Powers of surveillance by governmental agencies is at an all time high, yet the people of America seem uninformed, or at least ambivalent toward, the ever-shrinking rights to private communication with people or organizations. The mainstream media is quick to point out when data is stolen by hackers looking to steal money, yet they seem to ignore the fact that our government has access to every email, text message, phone location records, and even phone calls between individuals. The director of the FBI, James Comey, is seeking to expand their capabilities to include direct access to cellphones, tablets, and computers, via an expansion of the CALEA act. This request is in the interest of “public safety”, against “potential terrorist threats”, according to Mr. Comey.
This is a slippery slope, one in which it is nearly impossible to come back from. Where does the individual right of “reasonable expectation of privacy” begin? Should Americans lose all of their privacy to prevent future hypothetical attacks? How long before the government relaxes the restraints, and starts using these tools to convict Americans of non-terroristic crimes? Most people do not know the extent of the surveillance capabilities of the FBI, CIA, NSA, and local law enforcement agencies, and our government likes that just fine.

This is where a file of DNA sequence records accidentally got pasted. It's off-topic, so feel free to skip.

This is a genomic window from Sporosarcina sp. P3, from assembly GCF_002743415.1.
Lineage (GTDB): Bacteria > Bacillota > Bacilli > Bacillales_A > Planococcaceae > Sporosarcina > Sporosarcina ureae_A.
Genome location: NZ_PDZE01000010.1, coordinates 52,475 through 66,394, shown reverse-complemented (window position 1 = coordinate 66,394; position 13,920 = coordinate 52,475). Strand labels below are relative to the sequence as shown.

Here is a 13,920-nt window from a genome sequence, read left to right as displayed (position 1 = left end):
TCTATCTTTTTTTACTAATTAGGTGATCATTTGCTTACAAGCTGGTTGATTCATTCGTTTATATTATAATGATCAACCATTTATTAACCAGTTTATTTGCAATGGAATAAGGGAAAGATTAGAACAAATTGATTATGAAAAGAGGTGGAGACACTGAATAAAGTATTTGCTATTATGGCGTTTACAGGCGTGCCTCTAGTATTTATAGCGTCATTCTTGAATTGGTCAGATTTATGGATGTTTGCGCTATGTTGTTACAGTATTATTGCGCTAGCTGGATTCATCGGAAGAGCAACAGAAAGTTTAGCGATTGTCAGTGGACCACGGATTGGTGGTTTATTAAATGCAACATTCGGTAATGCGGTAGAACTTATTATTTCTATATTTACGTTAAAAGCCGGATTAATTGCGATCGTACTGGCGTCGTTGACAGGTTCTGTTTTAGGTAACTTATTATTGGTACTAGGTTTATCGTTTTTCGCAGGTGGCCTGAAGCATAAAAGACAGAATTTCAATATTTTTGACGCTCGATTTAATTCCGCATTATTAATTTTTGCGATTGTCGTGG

Source: “FBI wants Congress to mandate backdoors in tech devices to facilitate surveillance,” Homeland Security News Wire, October 20, 2014, http://www.homelandsecuritynewswire.com/dr20141020-fbi-wants-congress-to-mandate-backdoors-in-tech-devices-to-facilitate-surveillance.
Student Researcher: Chelsea McCampbell (Indian River State College)
Faculty Evaluator: Elliot D. Cohen (Indian River State College)